Parliamentary committee calls for ‘rule-based’ 360 degree appraisal system

The Parliamentary Standing Committee on Personnel, Public Grievances and Law and Justice has observed that, though the present system of 360 degree evaluation is improvement over the previous one, it suffers from “an element of subjectivity” and also causes “an element of fear as peer and subordinates will also be consulted under 360 degree evaluation”.

In its report tabled in Rajya Sabha on August 8, it said “the 360 degree evaluation system which overrides the assessment based on APAR system needs to be transparent. Officers not recommended by the 360 degree evaluation panel should be told the reason and they should get a chance to represent before the empanelment decision is finalized.”

 The Committee has recommended that the entire 360 degree process should be transparent and rule based. The Government should frame guidelines on the entire aspects of the process of 360 degree appraisal and they should be notified.

The report has observed that “There is a need for a comprehensive performance management. Goals must be identified, certain systems should be in place to measure the performance and at the end, achievement should be evaluated against the goals set. The appraisal should be made more comprehensive to include peer review and stakeholder review. This would ensure a more objective and comprehensive 360 degree assessment in contrast to the present informal methodology adopted for a 360 degree review. Also, the areas of interest and competence along with the reporting and reviewing officers’ assessment of the suitability of the officers for the empanelment purposes should be a part of the APAR over a period of five years.

It has pointed out that in the performance appraisal process followed in the Armed Forces, the immediate reviewing officer shows his assessment to the officer reported upon upto a certain rank. For example, if the reviewing officer is Brigadier, he/she shows the officer reported upon the pen picture and the comments given to the latter’s grading. Beyond the level of Brigadier, when it goes to the General, what the General gives is not told to the officer reported upon. So, the problem of downgrading or giving fewer points and, having problems in the working space do not arise actually in the Army. The same could be applied in the civil services.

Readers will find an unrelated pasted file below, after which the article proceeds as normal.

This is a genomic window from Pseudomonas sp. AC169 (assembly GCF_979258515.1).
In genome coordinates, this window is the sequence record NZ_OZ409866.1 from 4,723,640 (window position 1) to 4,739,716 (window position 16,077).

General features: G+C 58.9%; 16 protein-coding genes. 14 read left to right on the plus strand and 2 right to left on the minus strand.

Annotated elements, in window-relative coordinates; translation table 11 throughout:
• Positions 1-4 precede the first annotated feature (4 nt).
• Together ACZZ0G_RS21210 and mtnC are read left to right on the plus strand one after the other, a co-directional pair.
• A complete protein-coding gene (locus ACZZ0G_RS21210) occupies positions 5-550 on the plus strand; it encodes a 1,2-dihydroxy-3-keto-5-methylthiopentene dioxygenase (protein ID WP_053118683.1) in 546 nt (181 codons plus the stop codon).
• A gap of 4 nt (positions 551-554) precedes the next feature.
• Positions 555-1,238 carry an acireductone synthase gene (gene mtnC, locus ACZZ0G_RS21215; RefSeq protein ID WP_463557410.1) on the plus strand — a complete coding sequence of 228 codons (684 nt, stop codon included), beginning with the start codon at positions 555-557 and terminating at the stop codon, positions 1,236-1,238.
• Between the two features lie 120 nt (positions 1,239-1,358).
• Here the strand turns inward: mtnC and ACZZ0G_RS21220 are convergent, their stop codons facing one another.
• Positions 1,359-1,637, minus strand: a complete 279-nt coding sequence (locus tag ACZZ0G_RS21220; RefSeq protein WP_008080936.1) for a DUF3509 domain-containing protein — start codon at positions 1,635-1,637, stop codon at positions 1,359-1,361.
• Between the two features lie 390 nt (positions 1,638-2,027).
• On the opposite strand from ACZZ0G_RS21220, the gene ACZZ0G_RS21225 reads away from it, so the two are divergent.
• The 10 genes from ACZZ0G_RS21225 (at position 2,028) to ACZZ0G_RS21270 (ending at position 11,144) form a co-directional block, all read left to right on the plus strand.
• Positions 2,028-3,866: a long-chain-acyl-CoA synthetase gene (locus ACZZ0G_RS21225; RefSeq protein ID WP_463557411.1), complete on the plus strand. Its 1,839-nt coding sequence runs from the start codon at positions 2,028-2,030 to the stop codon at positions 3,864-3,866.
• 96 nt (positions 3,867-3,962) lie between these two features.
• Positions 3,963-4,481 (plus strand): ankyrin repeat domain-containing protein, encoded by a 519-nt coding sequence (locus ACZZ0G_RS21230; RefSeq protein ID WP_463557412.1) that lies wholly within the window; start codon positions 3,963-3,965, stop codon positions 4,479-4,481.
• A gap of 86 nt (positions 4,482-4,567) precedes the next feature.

It has recommended that a portion of the APAR should be designed which should include a SWOT (Strength Weakness Opportunity and Threat) analysis of the officer, future career path and areas of improvement. This portion shouldn’t be used for promotion purposes but only for career direction, training needs of officers. Similarly for the Heads of Offices, Departments etc., even the public delivery part of the functioning and staff welfare aspects should be assessed.

It added that some sort of continuous assessment should be done once in a quarter to see how the officer is performing with reference to the set work plan and also to see if the work
plan needs to be amended.

The report recommends that every rating should be justified. Further, there should be a normalization of grading across Services for the purposes of deciding benchmarks and inter se comparisons. This can be done either by percentile method or normalization through a multiplication index.

It said two outer extremes should not be taken into consideration while averaging the past ten years performance for empanelment and selections. This will ensure that i) officers who are victimized by unfairly harsh evaluation by a reporting officer will not suffer, and ii) officers benefitted by unusually liberal grading will not get undue edge.

The committee observed that two tools of appraisal and empanelment are important not only from the point of view of the careers of officers of the Civil Services but also to ensure good governance and effective administration. Therefore, while reviewing the effectiveness of these tools, a holistic view should be taken to ensure that the appraisal and the empanelment processes bring out the true picture of the officers being reviewed for promotion and empanelment.

It said there is a need to improve the computerized database for better monitoring and scrutiny of APAR submission process. The on-line software called SPARROW, designed and implemented by DoPT with the help of NIC, can be further upgraded to ensure effective performance management.